What have we learnt from the recent reporting flurry? Societe Generale has put together a list of conclusions to be drawn from this earnings season.» Read More
The continued surge in oil prices is starting to cut into economic growth--and with it, the slowly recovering stock market.
A new day, a new record price for crude oil. Is this becoming a long-term trend or is the momentum due to break?
For the week ending Friday, May 9, 2008, the U.S. Markets were negative for the week, with the Dow falling more than 200 points on Wednesday, making it the biggest point drop since 4/11/08.
Stocks closed mixed as profit-taking, oil's resurgence and downgrades on Sun put a lid on the post-jobs report rally.
Stocks pulled back after rallying on better-than-expected April jobs report.
Chevron, the second-largest U.S. oil company, said Friday its first-quarter earnings rose 10 percent as record oil prices outweighed weak profits from gasoline production.
Stock index futures hovered around the unchanged mark Friday as investors waited for the latest employment numbers.
Futures rallied 12 points on better than expected nonfarm payrolls report, with minor revisions in February and March numbers. The market will like it because while the economy is clearly soft, we are not seeing a wholesale collapse in the job market. Wages, however are weak, negative in fact if adjusted for inflation.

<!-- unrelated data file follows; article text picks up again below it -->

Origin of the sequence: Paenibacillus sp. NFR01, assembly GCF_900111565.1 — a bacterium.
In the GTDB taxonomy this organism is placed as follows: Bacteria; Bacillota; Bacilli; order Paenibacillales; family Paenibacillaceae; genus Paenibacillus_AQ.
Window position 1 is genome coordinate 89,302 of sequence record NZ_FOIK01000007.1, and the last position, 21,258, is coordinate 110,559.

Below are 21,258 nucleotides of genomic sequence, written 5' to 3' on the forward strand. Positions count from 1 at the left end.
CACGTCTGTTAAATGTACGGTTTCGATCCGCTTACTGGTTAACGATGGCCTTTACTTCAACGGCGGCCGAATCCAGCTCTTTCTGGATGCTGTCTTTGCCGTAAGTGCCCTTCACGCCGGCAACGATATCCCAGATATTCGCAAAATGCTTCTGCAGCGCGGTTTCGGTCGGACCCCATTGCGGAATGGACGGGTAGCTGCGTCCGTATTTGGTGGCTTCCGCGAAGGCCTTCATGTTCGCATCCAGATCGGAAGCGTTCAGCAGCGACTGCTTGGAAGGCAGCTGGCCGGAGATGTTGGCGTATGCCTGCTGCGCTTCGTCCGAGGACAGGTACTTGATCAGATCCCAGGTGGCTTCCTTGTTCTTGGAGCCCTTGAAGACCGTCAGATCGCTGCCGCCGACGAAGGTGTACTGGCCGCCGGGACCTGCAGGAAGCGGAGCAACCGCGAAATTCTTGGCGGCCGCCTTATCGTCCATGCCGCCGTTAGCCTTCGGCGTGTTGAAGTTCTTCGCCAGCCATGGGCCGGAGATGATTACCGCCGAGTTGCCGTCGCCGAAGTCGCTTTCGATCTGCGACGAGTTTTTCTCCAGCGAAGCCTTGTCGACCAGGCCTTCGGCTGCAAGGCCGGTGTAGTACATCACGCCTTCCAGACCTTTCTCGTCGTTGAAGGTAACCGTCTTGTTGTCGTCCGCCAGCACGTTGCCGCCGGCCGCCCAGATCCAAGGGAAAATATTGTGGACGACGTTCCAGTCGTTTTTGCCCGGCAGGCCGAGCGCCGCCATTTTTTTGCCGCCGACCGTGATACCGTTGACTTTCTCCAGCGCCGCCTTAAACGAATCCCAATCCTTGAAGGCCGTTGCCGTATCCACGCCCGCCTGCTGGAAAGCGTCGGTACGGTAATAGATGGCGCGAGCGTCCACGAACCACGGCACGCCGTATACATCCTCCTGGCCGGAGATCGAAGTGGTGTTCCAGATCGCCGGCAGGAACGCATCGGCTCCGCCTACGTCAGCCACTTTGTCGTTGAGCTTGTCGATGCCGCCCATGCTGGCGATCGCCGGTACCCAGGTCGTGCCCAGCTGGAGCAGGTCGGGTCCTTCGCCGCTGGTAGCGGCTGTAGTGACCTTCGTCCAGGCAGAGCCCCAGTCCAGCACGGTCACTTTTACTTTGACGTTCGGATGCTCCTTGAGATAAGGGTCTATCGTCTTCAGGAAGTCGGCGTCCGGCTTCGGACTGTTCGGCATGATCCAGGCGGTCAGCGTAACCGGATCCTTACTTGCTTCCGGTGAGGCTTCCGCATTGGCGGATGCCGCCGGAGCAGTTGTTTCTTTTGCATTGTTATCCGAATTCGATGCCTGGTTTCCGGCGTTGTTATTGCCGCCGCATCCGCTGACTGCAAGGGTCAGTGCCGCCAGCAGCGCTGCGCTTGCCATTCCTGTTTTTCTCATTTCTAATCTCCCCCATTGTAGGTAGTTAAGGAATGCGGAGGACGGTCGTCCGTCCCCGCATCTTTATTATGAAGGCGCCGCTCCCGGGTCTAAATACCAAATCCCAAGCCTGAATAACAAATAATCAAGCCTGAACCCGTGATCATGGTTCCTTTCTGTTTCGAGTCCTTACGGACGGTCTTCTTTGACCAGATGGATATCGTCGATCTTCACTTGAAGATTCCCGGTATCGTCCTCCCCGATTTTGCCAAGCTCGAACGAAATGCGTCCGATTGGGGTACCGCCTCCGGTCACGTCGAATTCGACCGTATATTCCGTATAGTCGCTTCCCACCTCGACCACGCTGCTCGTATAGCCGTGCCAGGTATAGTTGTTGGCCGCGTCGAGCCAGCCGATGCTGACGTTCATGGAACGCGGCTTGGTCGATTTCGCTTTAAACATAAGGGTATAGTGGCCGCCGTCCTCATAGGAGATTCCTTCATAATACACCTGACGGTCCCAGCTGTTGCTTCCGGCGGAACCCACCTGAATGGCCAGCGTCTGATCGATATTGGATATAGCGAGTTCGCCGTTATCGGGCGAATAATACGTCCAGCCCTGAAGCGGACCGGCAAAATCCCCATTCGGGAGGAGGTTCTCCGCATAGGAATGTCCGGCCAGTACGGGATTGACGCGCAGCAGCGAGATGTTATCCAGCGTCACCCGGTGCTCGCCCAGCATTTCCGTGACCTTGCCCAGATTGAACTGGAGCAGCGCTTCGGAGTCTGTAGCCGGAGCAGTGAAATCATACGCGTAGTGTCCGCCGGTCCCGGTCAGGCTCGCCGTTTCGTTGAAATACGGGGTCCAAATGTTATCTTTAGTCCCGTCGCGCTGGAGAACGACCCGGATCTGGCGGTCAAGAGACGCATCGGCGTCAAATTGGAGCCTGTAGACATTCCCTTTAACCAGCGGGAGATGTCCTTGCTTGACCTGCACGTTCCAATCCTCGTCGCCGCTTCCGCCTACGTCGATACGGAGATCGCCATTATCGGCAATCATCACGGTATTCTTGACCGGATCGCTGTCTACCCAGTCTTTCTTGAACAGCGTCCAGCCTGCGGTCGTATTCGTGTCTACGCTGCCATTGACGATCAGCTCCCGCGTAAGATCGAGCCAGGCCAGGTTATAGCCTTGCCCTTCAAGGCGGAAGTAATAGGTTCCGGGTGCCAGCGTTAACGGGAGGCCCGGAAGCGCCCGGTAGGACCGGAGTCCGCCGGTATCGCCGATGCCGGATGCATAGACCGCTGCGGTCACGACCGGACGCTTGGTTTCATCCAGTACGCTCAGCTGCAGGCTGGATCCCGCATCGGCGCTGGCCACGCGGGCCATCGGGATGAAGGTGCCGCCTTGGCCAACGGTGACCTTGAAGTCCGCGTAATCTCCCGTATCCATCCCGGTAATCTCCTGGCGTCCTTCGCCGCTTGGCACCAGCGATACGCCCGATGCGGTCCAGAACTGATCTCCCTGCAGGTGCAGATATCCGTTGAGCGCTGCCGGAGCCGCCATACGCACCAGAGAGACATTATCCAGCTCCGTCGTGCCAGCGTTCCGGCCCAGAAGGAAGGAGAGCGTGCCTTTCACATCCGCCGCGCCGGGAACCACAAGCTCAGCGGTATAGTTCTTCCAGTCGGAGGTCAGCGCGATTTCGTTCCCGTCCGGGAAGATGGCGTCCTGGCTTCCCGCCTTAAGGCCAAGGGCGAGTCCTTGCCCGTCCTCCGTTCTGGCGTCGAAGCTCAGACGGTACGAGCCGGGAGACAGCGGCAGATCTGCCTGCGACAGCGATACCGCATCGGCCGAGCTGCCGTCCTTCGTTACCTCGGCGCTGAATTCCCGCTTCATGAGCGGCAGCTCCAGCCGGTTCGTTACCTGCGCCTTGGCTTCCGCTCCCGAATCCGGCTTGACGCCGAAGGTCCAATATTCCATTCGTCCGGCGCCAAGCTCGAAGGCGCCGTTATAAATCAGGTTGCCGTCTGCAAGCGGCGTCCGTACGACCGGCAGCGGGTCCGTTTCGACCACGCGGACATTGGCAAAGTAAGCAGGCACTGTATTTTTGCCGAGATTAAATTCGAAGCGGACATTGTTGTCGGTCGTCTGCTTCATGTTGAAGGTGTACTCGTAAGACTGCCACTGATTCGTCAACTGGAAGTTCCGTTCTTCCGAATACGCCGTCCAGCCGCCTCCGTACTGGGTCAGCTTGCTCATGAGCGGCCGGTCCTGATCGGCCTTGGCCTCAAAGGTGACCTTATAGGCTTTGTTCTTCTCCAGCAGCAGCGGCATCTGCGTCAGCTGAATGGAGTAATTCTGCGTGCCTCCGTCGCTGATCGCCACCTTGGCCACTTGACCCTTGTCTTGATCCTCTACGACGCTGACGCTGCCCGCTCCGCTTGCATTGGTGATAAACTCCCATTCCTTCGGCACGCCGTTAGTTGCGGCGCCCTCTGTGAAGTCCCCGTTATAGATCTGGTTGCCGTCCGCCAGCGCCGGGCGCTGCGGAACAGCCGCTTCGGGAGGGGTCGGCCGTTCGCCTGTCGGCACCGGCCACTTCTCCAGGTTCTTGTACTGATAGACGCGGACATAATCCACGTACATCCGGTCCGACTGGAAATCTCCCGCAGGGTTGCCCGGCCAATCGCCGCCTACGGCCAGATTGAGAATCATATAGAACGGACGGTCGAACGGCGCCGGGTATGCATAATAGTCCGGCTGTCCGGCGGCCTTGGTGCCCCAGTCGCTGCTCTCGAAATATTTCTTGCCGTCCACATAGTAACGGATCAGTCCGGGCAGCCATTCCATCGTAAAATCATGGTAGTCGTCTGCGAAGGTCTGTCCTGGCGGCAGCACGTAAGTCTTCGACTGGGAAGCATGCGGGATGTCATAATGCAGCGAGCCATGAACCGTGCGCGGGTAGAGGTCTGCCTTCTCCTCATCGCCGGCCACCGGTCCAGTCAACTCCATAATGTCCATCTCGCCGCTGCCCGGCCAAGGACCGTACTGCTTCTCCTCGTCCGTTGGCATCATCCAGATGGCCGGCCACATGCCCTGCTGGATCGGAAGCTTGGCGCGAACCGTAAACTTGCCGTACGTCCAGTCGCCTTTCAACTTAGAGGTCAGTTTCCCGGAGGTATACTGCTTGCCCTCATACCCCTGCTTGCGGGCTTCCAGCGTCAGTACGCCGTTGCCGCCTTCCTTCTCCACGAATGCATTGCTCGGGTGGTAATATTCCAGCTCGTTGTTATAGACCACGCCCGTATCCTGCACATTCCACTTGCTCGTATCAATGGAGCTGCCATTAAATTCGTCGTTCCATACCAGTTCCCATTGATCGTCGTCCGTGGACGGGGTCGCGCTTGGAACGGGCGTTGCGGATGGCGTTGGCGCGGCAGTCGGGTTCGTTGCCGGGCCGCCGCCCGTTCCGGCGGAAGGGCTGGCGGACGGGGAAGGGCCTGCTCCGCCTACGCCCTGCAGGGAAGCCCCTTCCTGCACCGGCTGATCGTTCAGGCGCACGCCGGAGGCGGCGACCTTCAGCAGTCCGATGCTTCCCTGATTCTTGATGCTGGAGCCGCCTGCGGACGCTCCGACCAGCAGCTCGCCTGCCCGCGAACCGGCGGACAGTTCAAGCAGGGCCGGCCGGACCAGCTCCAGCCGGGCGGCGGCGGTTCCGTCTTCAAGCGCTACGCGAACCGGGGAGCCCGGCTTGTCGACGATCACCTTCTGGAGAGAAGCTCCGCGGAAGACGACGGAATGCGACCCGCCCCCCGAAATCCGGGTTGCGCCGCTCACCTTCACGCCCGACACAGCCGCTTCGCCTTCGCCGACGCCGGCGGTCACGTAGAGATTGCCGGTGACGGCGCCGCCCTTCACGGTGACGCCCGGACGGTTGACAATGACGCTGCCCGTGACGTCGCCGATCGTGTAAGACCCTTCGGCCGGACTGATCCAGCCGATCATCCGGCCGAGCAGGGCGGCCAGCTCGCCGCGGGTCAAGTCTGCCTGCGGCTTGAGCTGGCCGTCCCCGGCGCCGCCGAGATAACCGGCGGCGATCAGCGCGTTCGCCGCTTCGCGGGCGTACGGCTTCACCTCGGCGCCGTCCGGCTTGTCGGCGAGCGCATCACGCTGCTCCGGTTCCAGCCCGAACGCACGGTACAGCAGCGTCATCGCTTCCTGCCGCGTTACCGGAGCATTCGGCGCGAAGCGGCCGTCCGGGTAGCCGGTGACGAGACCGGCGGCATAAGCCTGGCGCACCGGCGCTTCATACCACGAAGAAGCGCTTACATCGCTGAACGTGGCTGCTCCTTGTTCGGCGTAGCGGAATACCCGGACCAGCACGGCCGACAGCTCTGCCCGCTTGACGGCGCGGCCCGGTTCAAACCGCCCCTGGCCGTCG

April's jobs report could actually bring in more May buyers. The report is expected to show a loss of 75,000 non-farm payrolls or more last month. But Thursday's frisky market action could carry through if the report does not show up worse than expected.
Exxon Mobil posted disappointing first-quarter earnings, as record crude oil prices did not help the company as much as investors hoped.
The major US markets had one of their best months in a long time. See the highlights from Stocks, Sectors, Commodities and Currencies...
Exxon Mobil is due to report earnings Thursday; Chevron will report Friday. How should investors play the oil bigs? Rebecca Darst of Interactive Brokers told CNBC that one key is to watch options trading.
Headline themes ran through Wednesday's stock chatter on CNBC: Food inflation, oil and defense against economic turmoil. Click for analyst insights and recommendations.
Oil stocks are shooting up like geysers -- but which ones should you buy? Jason Gammel, senior oil analyst at Macquarie Capital, and Tina Vital, integrated oil & gas analyst at S&P, agree on two stocks -- for different reasons.
Stocks closed mixed in thin trading Tuesday as the tide turned in technology's favor. Airline stocks rose as oil prices receded. Merck skidded after an FDA rejection.
Heavy betting on Visa, churn in Yahoo, and perhaps some misguided faith in oil majors ... that's the trend in options, says Rebecca Darst of Interactive Brokers.
Stocks turned higher Thursday afternoon as the dollar strengthened against the euro, pushing the Dow to its highest level since January. Ford jumped as investors cheered a profit from a U.S. auto maker. Shares of 3M skidded.
Stocks opened higher Thursday after a better-than-expected report on jobless claims, and raised outlooks from Dow components DuPont and Wal-Mart.
Chevron should post higher first-quarter earnings than the previous quarter as record oil prices outweighed weak margins from refining and marketing, according to a report issued by the second-largest U.S. oil company on Wednesday.
Are hedge funds and investment banks unfairly driving up fuel costs for families in the U.S. -- or are soaring energy prices the result of a strong global economy and a free financial system? Industry officials are debating the question -- and will present their arguments to CNBC on Thursday.